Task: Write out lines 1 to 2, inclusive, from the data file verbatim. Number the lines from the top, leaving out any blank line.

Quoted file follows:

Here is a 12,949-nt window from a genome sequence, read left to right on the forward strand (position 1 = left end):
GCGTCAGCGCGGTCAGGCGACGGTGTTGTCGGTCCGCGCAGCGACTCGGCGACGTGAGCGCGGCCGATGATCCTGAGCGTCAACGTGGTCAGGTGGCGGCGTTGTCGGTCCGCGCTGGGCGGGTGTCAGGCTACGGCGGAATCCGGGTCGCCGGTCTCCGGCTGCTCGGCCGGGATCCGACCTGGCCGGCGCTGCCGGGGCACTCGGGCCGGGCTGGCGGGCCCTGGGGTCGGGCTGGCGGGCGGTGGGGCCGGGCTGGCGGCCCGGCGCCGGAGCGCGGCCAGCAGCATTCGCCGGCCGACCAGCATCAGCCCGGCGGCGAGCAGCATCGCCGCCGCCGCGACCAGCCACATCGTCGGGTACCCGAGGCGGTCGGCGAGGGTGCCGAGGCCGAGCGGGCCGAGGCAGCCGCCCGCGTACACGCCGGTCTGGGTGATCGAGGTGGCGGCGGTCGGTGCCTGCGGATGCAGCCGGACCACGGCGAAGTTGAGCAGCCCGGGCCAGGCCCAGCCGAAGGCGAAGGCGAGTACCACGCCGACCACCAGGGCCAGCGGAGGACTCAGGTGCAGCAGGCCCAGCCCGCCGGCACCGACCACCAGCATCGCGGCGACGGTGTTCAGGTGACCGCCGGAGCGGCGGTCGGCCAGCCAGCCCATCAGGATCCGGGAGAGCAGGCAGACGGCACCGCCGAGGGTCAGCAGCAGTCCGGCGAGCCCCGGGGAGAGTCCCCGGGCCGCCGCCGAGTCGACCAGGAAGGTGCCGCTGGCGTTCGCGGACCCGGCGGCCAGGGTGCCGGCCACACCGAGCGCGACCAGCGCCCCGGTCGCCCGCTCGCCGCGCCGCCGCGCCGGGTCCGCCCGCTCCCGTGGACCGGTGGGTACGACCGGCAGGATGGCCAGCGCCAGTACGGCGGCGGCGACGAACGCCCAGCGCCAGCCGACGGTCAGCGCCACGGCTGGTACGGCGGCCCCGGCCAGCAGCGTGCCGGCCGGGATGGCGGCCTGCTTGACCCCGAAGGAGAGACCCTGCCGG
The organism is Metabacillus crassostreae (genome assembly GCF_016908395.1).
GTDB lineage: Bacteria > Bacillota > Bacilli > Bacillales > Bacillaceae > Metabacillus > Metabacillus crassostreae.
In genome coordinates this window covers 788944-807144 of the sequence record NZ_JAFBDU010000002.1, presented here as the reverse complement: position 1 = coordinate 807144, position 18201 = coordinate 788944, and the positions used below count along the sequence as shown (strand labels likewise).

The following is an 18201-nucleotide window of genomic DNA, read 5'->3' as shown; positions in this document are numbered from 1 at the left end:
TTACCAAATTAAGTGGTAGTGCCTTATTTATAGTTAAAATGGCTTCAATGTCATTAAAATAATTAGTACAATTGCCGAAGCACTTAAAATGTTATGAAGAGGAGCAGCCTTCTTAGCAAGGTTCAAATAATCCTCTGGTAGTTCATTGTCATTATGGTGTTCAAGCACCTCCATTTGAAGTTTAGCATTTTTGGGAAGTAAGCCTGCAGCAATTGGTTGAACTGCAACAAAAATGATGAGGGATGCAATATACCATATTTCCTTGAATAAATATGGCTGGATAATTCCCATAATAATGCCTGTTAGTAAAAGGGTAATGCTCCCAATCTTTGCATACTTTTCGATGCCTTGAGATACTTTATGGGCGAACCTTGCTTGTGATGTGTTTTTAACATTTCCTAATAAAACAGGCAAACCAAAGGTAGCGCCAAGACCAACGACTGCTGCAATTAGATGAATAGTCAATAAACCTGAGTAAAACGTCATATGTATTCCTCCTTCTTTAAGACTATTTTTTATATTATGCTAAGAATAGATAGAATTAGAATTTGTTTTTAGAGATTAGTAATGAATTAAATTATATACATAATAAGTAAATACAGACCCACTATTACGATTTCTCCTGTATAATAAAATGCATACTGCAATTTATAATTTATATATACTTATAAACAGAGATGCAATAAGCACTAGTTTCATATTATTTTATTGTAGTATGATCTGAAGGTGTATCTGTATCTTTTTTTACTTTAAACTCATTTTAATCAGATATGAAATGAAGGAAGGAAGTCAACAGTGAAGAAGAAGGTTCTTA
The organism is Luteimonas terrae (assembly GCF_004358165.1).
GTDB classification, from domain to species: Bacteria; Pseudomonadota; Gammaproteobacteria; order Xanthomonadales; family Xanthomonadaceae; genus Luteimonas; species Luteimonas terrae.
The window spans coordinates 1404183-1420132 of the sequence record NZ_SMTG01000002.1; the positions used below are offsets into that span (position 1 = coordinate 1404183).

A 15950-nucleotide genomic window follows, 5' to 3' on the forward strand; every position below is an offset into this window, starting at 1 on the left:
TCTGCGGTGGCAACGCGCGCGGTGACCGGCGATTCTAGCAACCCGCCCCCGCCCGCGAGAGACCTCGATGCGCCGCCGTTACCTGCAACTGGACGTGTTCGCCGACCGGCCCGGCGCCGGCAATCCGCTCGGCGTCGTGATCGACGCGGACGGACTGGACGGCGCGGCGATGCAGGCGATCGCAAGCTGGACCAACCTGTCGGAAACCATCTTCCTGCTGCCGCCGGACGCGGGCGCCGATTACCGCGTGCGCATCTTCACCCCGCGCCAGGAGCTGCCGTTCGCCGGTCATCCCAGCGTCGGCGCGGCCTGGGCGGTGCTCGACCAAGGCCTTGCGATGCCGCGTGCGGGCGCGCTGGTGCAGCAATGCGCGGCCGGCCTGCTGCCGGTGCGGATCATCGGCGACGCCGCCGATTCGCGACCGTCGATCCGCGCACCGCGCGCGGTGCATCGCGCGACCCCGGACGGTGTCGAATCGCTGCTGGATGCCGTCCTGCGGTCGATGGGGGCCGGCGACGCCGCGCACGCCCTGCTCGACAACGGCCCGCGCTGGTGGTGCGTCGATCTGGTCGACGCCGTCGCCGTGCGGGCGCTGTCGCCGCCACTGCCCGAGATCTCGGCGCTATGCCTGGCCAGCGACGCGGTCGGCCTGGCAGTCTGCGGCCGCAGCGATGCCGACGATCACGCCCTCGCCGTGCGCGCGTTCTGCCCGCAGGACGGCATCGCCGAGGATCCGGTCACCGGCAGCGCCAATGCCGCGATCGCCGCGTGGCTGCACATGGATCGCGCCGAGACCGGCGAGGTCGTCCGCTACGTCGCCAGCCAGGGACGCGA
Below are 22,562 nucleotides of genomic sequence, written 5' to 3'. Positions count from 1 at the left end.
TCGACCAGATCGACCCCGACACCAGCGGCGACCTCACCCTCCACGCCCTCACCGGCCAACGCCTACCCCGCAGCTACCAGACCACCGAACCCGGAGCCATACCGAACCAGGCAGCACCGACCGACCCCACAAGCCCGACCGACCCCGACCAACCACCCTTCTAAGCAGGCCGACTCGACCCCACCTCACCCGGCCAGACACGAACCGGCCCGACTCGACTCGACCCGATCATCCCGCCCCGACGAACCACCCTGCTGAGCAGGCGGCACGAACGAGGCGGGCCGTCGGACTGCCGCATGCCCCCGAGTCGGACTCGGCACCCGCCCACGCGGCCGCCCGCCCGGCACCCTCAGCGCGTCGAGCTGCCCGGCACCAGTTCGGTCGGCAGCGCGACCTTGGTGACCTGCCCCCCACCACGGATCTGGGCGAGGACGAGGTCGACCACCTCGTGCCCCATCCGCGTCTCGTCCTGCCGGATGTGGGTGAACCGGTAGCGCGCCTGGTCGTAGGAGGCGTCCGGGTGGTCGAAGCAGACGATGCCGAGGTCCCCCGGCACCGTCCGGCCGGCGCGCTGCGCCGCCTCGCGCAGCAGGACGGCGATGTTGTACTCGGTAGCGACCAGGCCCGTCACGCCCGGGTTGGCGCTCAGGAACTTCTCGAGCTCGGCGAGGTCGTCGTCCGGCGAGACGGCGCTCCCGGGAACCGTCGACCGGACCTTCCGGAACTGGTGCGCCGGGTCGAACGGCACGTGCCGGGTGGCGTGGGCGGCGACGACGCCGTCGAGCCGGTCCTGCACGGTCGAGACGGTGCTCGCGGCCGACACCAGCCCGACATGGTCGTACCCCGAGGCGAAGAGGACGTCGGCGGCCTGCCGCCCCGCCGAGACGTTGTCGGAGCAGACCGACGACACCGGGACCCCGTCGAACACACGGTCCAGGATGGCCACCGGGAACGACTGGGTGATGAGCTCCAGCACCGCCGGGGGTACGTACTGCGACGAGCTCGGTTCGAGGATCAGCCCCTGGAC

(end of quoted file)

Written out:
Here is a 12,949-nt window from a genome sequence, read left to right on the forward strand (position 1 = left end):
GCGTCAGCGCGGTCAGGCGACGGTGTTGTCGGTCCGCGCAGCGACTCGGCGACGTGAGCGCGGCCGATGATCCTGAGCGTCAACGTGGTCAGGTGGCGGCGTTGTCGGTCCGCGCTGGGCGGGTGTCAGGCTACGGCGGAATCCGGGTCGCCGGTCTCCGGCTGCTCGGCCGGGATCCGACCTGGCCGGCGCTGCCGGGGCACTCGGGCCGGGCTGGCGGGCCCTGGGGTCGGGCTGGCGGGCGGTGGGGCCGGGCTGGCGGCCCGGCGCCGGAGCGCGGCCAGCAGCATTCGCCGGCCGACCAGCATCAGCCCGGCGGCGAGCAGCATCGCCGCCGCCGCGACCAGCCACATCGTCGGGTACCCGAGGCGGTCGGCGAGGGTGCCGAGGCCGAGCGGGCCGAGGCAGCCGCCCGCGTACACGCCGGTCTGGGTGATCGAGGTGGCGGCGGTCGGTGCCTGCGGATGCAGCCGGACCACGGCGAAGTTGAGCAGCCCGGGCCAGGCCCAGCCGAAGGCGAAGGCGAGTACCACGCCGACCACCAGGGCCAGCGGAGGACTCAGGTGCAGCAGGCCCAGCCCGCCGGCACCGACCACCAGCATCGCGGCGACGGTGTTCAGGTGACCGCCGGAGCGGCGGTCGGCCAGCCAGCCCATCAGGATCCGGGAGAGCAGGCAGACGGCACCGCCGAGGGTCAGCAGCAGTCCGGCGAGCCCCGGGGAGAGTCCCCGGGCCGCCGCCGAGTCGACCAGGAAGGTGCCGCTGGCGTTCGCGGACCCGGCGGCCAGGGTGCCGGCCACACCGAGCGCGACCAGCGCCCCGGTCGCCCGCTCGCCGCGCCGCCGCGCCGGGTCCGCCCGCTCCCGTGGACCGGTGGGTACGACCGGCAGGATGGCCAGCGCCAGTACGGCGGCGGCGACGAACGCCCAGCGCCAGCCGACGGTCAGCGCCACGGCTGGTACGGCGGCCCCGGCCAGCAGCGTGCCGGCCGGGATGGCGGCCTGCTTGACCCCGAAGGAGAGACCCTGCCGG